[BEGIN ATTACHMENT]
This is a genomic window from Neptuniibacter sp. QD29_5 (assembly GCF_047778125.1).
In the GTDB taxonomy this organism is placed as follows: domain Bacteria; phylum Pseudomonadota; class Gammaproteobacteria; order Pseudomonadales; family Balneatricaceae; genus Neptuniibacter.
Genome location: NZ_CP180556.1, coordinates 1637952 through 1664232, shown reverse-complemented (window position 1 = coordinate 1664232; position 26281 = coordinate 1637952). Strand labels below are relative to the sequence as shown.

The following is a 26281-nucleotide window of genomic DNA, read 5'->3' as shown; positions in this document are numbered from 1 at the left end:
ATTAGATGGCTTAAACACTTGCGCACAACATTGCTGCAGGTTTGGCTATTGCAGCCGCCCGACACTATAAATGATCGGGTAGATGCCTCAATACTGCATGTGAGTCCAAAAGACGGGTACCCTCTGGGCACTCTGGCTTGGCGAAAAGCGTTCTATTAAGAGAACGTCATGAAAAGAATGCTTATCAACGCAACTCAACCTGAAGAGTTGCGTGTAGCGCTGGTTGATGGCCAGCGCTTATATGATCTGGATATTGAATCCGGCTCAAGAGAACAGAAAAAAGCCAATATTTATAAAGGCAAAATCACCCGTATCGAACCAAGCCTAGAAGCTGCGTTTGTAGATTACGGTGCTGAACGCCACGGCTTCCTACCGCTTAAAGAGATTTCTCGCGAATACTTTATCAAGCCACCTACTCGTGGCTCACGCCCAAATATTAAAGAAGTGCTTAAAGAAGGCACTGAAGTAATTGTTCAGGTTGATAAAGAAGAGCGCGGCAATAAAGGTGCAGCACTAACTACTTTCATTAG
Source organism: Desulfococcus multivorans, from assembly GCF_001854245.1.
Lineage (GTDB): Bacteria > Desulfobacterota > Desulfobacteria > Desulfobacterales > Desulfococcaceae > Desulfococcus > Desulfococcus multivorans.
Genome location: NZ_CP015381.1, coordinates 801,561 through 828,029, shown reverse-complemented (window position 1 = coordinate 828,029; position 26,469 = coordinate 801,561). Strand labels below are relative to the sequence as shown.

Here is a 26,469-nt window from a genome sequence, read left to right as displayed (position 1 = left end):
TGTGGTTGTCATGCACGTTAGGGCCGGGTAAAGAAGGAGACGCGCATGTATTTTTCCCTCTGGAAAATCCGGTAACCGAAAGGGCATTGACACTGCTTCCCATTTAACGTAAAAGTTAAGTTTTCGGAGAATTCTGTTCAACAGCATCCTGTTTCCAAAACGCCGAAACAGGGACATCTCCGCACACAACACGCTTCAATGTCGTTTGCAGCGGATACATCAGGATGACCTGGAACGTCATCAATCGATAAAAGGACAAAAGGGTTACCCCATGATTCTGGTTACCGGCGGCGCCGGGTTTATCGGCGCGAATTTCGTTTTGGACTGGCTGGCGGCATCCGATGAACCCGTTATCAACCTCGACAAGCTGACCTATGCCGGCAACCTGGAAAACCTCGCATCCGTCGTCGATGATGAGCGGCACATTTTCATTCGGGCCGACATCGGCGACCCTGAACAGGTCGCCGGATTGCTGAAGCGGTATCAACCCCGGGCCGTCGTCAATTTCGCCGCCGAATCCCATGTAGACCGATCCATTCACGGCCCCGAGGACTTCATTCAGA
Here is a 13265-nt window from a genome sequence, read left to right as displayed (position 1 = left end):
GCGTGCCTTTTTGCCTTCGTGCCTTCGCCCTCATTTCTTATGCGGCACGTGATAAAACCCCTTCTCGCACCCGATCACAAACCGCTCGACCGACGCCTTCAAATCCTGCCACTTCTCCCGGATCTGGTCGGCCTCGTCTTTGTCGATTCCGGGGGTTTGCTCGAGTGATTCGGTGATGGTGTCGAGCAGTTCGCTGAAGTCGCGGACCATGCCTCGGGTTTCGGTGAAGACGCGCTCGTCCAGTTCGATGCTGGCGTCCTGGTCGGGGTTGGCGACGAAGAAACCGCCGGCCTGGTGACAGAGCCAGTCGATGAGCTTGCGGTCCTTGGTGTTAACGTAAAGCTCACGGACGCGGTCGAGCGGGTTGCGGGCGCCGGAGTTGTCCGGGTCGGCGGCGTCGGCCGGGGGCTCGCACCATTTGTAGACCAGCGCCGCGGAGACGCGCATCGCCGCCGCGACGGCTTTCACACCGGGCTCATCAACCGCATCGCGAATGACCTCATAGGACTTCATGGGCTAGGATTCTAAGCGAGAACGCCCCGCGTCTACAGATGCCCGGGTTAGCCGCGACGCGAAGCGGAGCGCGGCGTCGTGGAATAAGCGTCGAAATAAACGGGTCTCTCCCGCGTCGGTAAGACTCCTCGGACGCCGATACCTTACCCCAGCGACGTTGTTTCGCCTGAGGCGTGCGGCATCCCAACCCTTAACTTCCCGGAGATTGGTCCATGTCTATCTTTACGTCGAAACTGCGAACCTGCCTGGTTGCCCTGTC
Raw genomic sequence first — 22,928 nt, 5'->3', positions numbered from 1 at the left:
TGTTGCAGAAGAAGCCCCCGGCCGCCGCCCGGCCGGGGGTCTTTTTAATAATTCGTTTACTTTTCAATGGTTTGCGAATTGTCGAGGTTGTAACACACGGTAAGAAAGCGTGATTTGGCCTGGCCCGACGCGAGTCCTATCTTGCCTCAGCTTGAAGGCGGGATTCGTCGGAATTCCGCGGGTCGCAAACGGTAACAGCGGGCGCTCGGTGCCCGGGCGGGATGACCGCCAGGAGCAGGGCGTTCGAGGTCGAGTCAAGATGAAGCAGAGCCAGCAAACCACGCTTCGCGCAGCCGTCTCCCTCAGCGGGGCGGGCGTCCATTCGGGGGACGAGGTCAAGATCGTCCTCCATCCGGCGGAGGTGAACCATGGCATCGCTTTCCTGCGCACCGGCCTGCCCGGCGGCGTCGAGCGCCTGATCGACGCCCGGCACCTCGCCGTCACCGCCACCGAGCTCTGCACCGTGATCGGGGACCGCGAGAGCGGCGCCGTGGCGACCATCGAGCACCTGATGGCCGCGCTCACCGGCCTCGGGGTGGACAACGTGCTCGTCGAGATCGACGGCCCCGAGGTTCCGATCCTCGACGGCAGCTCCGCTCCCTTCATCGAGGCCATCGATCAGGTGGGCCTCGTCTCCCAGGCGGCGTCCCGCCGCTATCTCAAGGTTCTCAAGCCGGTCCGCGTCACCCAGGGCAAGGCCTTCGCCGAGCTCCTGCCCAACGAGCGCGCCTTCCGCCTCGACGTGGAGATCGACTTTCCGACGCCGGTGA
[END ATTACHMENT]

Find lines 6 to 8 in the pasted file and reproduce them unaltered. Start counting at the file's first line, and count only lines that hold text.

Source organism: Desulfococcus multivorans, from assembly GCF_001854245.1.
Lineage (GTDB): Bacteria > Desulfobacterota > Desulfobacteria > Desulfobacterales > Desulfococcaceae > Desulfococcus > Desulfococcus multivorans.
Genome location: NZ_CP015381.1, coordinates 801,561 through 828,029, shown reverse-complemented (window position 1 = coordinate 828,029; position 26,469 = coordinate 801,561). Strand labels below are relative to the sequence as shown.